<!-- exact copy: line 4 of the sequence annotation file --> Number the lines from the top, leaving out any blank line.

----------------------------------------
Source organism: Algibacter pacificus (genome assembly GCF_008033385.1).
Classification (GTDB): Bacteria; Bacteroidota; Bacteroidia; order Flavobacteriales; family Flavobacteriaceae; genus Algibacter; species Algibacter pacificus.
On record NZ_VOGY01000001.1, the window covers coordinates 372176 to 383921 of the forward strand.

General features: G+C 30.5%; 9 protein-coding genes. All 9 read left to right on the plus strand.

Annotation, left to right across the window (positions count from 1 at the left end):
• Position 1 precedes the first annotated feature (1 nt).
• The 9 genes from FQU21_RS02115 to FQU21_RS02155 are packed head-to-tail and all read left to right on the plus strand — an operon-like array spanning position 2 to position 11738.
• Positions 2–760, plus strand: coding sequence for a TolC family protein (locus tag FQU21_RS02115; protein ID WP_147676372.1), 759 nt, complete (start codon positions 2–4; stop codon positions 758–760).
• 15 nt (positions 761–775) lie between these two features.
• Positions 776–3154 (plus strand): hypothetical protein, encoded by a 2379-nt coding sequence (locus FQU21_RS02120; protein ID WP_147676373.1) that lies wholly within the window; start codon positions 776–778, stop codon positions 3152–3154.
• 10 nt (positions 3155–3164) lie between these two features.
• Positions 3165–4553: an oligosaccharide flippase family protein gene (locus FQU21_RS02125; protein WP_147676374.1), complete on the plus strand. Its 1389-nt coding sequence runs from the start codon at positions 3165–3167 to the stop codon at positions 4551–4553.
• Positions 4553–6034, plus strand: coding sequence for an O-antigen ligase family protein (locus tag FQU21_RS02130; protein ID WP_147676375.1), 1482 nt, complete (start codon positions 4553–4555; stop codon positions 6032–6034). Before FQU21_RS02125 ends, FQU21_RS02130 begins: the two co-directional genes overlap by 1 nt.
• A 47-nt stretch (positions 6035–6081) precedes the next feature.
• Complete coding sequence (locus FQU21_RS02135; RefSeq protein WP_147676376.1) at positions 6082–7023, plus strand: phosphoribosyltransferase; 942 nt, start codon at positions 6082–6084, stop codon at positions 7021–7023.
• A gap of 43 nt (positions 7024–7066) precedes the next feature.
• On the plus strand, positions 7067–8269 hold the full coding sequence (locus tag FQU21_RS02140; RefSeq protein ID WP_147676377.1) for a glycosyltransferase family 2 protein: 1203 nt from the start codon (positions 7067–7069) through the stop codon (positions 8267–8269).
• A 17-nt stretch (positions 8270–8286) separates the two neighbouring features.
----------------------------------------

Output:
General features: G+C 30.5%; 9 protein-coding genes. All 9 read left to right on the plus strand.